Frequently Asked Questions

I received a hearing notification letter from the Dean of Students’ Office/Residence Life Office, what do I do now?
Review all the information on both pages of the letter, including the date, time, and location of the hearing. The second page of the letter provides a summary of the incident and what you are charged with allegedly violating. For a detailed list of the Code of Conduct, click here.

Can I be charged with a Code of Conduct Violation for something that happens off campus?
As long as you are an enrolled student at Bellarmine University, including during University breaks, you are responsible for the code of conduct as a representative of the institution. When alleged violations of the University code or federal, state or local laws take place off campus and come to the University’s attention, the University reserves the right to take appropriate action.

Who will be present at the hearing?
Your hearing will take place with either a student conduct officer or student conduct panel. Students are entitled to have a support person present at the hearing. The support person can be any Bellarmine faculty, staff or student who is not associated or related to anyone involved in the case, is there to support the need of the student, and does not take an active role other than to "silently" assist the student. Witnesses may be asked to attend the hearing by both the student and the University. In some cases, the individual who submitted the incident report may be asked by the Dean of Students’ Office to attend the hearing and read their report. The name(s) of support persons or witnesses must be provided to the Dean of Students’ Office at least 24 business hours in advance of the hearing. The Dean of Students and Student Life Coordinator, or their designee, will be present during student conduct panels to serve as advisors and recorders to the case. If the case involves public safety or residence hall staff, they may be present as well.

What can I expect at the hearing?
You can expect to "be heard". The hearing is not an opportunity to "defend yourself". Nor, are you "presumed guilty" prior to the hearing. An incident report represents only a portion of what took place in the incident, you are being asked to use the hearing to personally describe your involvement if you choose. The student conduct officer or panel will ask questions regarding the incident and discuss with you how the conduct affects you from a personal and institutional perspective, and the community. Once all information has been shared, the student conduct officer or panel will make a decision regarding the policies, and, if appropriate, issue sanctions.

Is there anyone I can speak with in preparation for my hearing?
Yes! You can schedule an appointment with the Student Life Coordinator by calling 502-272-8150. At this appointment, you can review your student conduct file, obtain clarification about the violation(s) you are accused of committing and ask questions about the student conduct process.

What sort of information is contained in my student conduct file?
When a student is charged with committing a violation of the student code of conduct, a student conduct file is created. This file contains all the information pertinent to the student conduct proceedings in which a student has been involved. This includes, but is not limited to: incident report(s), witness statement(s), police report(s), hearing results, and sanction letter(s).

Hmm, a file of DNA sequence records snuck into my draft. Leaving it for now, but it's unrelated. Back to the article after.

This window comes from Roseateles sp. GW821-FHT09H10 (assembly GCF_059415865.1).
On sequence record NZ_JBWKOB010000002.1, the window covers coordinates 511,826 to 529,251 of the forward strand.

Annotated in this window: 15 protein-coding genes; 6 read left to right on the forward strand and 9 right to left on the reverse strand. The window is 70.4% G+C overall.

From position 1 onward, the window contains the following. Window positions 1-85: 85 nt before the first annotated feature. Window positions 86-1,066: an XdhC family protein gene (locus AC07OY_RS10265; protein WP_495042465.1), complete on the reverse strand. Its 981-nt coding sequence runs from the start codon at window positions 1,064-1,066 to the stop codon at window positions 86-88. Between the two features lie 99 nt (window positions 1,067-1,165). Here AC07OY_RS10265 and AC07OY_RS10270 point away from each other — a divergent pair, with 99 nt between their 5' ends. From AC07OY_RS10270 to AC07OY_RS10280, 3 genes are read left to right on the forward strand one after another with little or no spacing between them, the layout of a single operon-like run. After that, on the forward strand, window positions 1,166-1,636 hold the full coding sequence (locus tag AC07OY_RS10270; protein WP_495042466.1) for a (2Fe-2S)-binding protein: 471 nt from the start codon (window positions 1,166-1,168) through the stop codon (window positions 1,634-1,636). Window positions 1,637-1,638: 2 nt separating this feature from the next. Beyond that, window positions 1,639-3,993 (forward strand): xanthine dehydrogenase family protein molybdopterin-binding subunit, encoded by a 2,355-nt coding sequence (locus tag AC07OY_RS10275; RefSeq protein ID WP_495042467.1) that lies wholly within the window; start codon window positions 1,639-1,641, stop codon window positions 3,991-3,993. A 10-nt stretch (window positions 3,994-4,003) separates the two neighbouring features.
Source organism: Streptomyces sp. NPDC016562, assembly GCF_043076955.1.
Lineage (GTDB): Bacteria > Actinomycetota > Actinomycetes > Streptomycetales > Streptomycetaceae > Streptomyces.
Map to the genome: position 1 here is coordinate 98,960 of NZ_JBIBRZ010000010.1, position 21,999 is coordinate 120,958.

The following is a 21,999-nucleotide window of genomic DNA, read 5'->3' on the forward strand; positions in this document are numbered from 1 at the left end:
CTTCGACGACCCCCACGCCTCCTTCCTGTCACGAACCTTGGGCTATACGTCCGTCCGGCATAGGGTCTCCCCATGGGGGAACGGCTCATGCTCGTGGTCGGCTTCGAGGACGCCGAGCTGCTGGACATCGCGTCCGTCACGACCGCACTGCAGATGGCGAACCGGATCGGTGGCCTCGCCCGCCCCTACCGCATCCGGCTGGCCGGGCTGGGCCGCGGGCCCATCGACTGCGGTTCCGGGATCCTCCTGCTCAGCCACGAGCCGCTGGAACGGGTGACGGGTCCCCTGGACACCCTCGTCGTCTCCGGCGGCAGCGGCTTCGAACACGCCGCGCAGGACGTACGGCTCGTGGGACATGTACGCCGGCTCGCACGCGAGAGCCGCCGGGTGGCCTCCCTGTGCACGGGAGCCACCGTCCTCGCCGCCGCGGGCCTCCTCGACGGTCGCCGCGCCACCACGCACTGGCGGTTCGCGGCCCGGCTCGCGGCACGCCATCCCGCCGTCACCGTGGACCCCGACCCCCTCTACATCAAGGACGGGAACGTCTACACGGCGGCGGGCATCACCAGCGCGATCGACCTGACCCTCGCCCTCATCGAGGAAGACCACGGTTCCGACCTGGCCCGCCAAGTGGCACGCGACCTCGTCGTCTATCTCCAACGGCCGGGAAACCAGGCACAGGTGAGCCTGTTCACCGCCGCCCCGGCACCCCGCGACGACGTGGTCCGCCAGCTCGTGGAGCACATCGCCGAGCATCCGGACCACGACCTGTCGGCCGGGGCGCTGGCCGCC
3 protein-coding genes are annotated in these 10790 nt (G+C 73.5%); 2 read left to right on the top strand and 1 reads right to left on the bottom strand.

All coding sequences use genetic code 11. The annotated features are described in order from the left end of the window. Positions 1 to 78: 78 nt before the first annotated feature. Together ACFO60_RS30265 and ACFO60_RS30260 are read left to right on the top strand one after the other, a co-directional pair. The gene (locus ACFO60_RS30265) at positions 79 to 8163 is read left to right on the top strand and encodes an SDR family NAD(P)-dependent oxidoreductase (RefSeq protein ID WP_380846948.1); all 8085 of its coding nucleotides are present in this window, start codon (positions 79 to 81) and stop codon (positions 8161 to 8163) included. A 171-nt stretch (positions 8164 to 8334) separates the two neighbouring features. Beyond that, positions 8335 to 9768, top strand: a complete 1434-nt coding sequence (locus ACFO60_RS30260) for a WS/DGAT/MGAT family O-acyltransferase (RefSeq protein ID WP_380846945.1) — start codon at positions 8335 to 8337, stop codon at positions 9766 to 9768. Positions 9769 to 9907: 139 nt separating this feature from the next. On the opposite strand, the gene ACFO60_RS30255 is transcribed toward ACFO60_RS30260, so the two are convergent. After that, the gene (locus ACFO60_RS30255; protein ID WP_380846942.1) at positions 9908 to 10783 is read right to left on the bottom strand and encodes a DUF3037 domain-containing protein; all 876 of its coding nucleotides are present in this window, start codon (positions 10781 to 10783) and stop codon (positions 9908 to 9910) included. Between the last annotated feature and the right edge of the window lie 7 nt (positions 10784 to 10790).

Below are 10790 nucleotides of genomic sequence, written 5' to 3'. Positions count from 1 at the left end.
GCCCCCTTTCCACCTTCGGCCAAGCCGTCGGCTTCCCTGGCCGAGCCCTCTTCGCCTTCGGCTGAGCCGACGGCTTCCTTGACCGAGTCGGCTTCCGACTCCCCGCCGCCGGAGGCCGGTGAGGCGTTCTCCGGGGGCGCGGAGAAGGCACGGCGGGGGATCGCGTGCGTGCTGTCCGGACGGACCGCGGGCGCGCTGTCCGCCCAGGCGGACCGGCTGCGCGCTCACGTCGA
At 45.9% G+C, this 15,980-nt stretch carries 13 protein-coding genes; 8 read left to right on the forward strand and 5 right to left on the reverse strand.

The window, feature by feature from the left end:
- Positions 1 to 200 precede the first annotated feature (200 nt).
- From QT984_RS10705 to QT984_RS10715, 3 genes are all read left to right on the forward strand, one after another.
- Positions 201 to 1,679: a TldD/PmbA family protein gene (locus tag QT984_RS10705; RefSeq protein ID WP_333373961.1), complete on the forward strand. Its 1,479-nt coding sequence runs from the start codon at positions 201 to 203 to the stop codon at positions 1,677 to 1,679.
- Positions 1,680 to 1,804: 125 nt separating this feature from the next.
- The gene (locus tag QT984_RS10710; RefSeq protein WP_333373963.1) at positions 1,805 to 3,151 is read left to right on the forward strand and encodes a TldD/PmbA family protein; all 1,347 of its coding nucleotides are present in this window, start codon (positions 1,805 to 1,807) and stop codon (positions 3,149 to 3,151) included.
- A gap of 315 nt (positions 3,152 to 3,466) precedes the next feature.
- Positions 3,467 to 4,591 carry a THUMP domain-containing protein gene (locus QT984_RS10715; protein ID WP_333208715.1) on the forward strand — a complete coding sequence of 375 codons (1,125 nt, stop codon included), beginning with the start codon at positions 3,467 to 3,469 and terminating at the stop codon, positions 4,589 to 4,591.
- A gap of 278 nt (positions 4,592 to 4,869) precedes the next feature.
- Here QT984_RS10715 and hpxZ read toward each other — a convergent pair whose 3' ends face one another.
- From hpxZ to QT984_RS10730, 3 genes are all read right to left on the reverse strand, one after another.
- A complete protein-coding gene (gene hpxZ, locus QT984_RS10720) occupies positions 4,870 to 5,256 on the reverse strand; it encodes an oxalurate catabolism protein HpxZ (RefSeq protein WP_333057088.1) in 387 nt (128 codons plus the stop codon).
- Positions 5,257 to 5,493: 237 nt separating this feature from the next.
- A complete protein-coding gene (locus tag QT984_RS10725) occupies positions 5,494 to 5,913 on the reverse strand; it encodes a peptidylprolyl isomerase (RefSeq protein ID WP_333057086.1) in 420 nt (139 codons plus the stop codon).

If a student is found responsible for violating subsequent charges, his/her record is used by a Hearing Officer or Hearing Panel to determine sanctions.

Do I need legal representation?
Legal representation is not permitted in student conduct proceedings. The student conduct process renders decisions regarding the violation of university policy, and not local, state, or federal laws. In some incidents there may be an overlap of policy and laws, but the priority is to determine if your conduct is contrary to University polices.

How does a Student Conduct Officer/Hearing Panel decide if a student is “responsible” or “not responsible” for an alleged violation of the University Code of Conduct or Residence Hall Community Standards?
The standard of proof used in the Bellarmine Student Conduct system is “preponderance of evidence.” In other words, is it more likely than not that the student committed the violation? If so, then the student is responsible for the violation(s). If not, then the student is not responsible. This is very different than the standard of evidence used in a court of law called “beyond a reasonable doubt.”

Will my parents find out?
In most cases, no; however, if you are under 21 and you are found responsible for an alcohol violation or any drug violation then your parents may be notified. BU also may inform parents/guardians if you are found responsible for a violation and receive a sanction of University Probation or higher. Notification takes place via letter after your case is closed and includes the sanctions that resulted from the incident. If parents wish to know additional details regarding the incident, or other conduct resulting in lesser or no sanctioning, the student will need to provide consent for re-lease of information to the appropriate University personnel.

Students are encouraged to tell their parents of all incidents that result in student conduct hearings, especially those that result in sanctions. Keeping this type of information from parents can make matters worse particularly if additional violations occur.